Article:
Wednesday, July 17, 2024

What Is Meant By The Process Of Differentiation In Geography

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Ology Of Areal Differentiation

Areal Differentiation (Hartshorne) & Regional Synthesis (Berry): Human Geography by Dr. Manishika

Areal differentiation has done in 3 steps

  • The basic tool of Areal Differentiation is regionalization for which qualitative and quantitative methods have been applied
  • e.g. To study climatic regions in India, Qualitative and Quantitative methods are applied such as the amount of Rainfall, Temperature, Precipitation, etc and formulas/calculations for their generalization
  • Regional Synthesis to understand the integrative nature of elements of phenomenon & to find causal links
  • e.g. Influx of Population in NCR because of economy, industries, climate, etc. Less population in Western Rajasthan due to High Temperature and Low Rainfall, etc.
  • Study of a coherent picture of the region by having a comparison with the near proximate i.e. Areal Differentiation joining regions or related regions e.g. Rainfall in the Western Ghats and Meghalaya can be compared.
  • This whole method is Areal Differentiation.

    The Expansion Of Bantu

    7In order to introduce the historical background of the present paper, the dispersal of the Bantu-speakers is presented in detail, and its effects are discussed in the light of various results obtained from different fields of research. ;This expansion is one of the greatest population movements in the history of the world and a complex historical event that concerns all sub-Saharan Africa with at present more than 250 million Bantu-speakers. It is also part of much wider phenomena, both linguistic and culturalthe establishment of the whole linguistic phylum to which the Bantu-speakers belong, and the emergence of several food production strategies. However, a single approach is not sufficient to understand the microevolutionary processes, which shaped diversity of African populations today. This is why the Bantu- speakers dispersal has been and is still presently an arena where Linguistics, Archaeology, Genetics and Biological Anthropology try to reconcile their findings.

    Resource Ace Questioning Display Posters

    A few months a go I shared a strategy Ive been using for a while called ACE questioning;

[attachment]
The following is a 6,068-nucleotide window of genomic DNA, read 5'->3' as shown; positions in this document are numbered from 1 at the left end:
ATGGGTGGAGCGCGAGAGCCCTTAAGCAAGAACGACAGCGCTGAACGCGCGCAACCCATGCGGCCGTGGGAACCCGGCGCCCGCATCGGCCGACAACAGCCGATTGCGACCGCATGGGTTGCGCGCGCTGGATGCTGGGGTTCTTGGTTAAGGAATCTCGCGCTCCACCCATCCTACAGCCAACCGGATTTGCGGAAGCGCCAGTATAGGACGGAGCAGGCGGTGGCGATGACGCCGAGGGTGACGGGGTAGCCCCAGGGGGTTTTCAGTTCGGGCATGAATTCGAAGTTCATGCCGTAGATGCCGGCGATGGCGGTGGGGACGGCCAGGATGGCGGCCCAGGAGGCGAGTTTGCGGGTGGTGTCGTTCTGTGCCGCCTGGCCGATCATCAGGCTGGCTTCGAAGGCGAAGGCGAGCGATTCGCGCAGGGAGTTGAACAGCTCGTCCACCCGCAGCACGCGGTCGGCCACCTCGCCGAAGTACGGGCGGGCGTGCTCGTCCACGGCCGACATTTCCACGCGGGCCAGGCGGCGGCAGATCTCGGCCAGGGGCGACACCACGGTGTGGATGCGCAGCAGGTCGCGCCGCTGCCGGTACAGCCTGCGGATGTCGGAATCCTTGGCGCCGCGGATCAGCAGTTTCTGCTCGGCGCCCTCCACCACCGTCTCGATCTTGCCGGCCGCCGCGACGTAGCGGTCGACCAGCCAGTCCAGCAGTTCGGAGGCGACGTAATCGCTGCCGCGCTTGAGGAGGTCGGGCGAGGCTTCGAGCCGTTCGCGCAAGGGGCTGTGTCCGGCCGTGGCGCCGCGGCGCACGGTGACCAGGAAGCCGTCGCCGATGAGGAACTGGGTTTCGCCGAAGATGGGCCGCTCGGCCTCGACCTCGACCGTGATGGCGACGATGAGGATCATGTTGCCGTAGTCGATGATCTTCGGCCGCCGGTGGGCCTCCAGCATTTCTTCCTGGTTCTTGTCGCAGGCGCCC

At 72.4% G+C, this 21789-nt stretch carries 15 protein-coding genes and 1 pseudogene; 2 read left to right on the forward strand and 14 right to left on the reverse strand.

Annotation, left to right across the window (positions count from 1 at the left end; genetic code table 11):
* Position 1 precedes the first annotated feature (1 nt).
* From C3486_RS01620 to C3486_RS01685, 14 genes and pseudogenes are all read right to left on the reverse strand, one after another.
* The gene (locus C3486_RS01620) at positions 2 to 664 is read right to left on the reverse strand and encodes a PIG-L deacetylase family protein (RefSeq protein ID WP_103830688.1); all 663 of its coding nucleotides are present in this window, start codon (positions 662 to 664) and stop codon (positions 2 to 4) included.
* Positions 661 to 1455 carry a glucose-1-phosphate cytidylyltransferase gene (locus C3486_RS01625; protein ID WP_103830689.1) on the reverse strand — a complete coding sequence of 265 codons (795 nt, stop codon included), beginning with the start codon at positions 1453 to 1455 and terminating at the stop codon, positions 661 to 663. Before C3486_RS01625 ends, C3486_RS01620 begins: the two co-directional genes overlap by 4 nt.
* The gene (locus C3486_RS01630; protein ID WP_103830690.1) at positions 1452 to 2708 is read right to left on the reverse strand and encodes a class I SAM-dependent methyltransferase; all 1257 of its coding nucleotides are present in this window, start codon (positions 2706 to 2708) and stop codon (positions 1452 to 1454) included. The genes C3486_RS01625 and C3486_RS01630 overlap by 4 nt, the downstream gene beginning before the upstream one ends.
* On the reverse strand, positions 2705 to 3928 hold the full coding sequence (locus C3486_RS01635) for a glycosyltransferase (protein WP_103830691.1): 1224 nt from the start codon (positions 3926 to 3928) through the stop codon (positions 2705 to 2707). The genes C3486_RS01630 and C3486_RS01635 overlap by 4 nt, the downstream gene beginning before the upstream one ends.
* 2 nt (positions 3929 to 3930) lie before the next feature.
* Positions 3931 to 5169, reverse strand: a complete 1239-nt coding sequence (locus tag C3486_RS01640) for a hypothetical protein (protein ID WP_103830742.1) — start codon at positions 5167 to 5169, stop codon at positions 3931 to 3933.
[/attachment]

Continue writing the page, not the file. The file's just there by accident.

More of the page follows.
Its working exceptionally well in my new school, however we have two week timetables and therefore some classes I only see every other week. To help students remember, Ive created these simple posters as a reminder.

    Im going to be placing them in some old frames I have from Ikea and will hang next to my board.

    Feel free to download the word or PDF versions and adjust to suit your needs.


    E = extend

    Approach 1

    The teacher asks a student if they would like to accept, challenge or extend the answer of another student. The student decides and does one of the above, ensuring that if they accept they explain why.

    Approach 2

    The teacher asks selected students certain questions related to A, C or E.

    e.g. do you accept what child A said, why/why not?

    Approach 3

    During peer assessment students state whether they accept the work as it is and explain why, challenge the answers given by asking them a question such as why do you think or I actually think this can you explain why;; youre right? Or they ask a question to extend the answer given.

    Try it out and let me know how it goes.

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    What Happens During Differentiation

    Cellular differentiation is the process in which a cell changes from one cell type to another. Usually, the cell changes to a more specialized type. Differentiation occurs numerous times during the development of a multicellular organism as it changes from a simple zygote to a complex system of tissues and cell types.

    Genetic Structure Of The Populations


    We used the concatenation of the loci from the dataset with outgroups to infer a phylogenetic tree with a maximum likelihood approach. Accordingly, we used the hill-climbing algorithm implemented in RAxML, with a GTR+GAMMA substation model, and performed 100 bootstrap replicates.

    As phylogenetic models can give an incomplete or even misleading representation of the populations history, we also investigated the genetic structure of N. kaiseri using various population genetics approaches. First, we used SNPs extracted exclusively from the kaiseri populations dataset to estimate the co-ancestry between each pair of individuals using fineRADStructure. Then, in order to understand the relationships between the genetic groups and detect potential hybrids, we used the SNPs as variables to perform Principal Component Analyses using the adegent R package. More precisely, we represented the individuals in a multivariate space depending on their centred-scaled allele frequency at each SNP. We then defined Principal Components in order to reduce the number of dimensions, and studied the repartition of the individuals in the space defined by the PCs.